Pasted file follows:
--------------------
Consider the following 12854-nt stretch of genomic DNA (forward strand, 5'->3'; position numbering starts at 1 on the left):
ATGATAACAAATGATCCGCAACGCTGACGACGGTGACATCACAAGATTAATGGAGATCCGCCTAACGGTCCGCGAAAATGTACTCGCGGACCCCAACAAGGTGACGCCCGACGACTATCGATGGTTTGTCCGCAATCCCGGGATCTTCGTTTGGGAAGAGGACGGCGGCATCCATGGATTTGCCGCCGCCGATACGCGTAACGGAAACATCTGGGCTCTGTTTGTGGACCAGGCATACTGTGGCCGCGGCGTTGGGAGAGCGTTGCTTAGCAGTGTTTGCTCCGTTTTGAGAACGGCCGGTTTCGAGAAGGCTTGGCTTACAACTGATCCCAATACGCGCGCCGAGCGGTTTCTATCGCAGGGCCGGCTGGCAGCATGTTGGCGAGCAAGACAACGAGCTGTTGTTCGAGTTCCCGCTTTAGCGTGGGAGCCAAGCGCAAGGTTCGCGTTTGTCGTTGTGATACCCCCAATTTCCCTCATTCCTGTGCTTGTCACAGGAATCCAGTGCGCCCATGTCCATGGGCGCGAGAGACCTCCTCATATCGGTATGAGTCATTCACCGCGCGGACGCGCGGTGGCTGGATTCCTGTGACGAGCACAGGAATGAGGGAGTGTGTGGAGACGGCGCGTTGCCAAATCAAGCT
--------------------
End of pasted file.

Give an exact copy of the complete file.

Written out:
Consider the following 12854-nt stretch of genomic DNA (forward strand, 5'->3'; position numbering starts at 1 on the left):
ATGATAACAAATGATCCGCAACGCTGACGACGGTGACATCACAAGATTAATGGAGATCCGCCTAACGGTCCGCGAAAATGTACTCGCGGACCCCAACAAGGTGACGCCCGACGACTATCGATGGTTTGTCCGCAATCCCGGGATCTTCGTTTGGGAAGAGGACGGCGGCATCCATGGATTTGCCGCCGCCGATACGCGTAACGGAAACATCTGGGCTCTGTTTGTGGACCAGGCATACTGTGGCCGCGGCGTTGGGAGAGCGTTGCTTAGCAGTGTTTGCTCCGTTTTGAGAACGGCCGGTTTCGAGAAGGCTTGGCTTACAACTGATCCCAATACGCGCGCCGAGCGGTTTCTATCGCAGGGCCGGCTGGCAGCATGTTGGCGAGCAAGACAACGAGCTGTTGTTCGAGTTCCCGCTTTAGCGTGGGAGCCAAGCGCAAGGTTCGCGTTTGTCGTTGTGATACCCCCAATTTCCCTCATTCCTGTGCTTGTCACAGGAATCCAGTGCGCCCATGTCCATGGGCGCGAGAGACCTCCTCATATCGGTATGAGTCATTCACCGCGCGGACGCGCGGTGGCTGGATTCCTGTGACGAGCACAGGAATGAGGGAGTGTGTGGAGACGGCGCGTTGCCAAATCAAGCT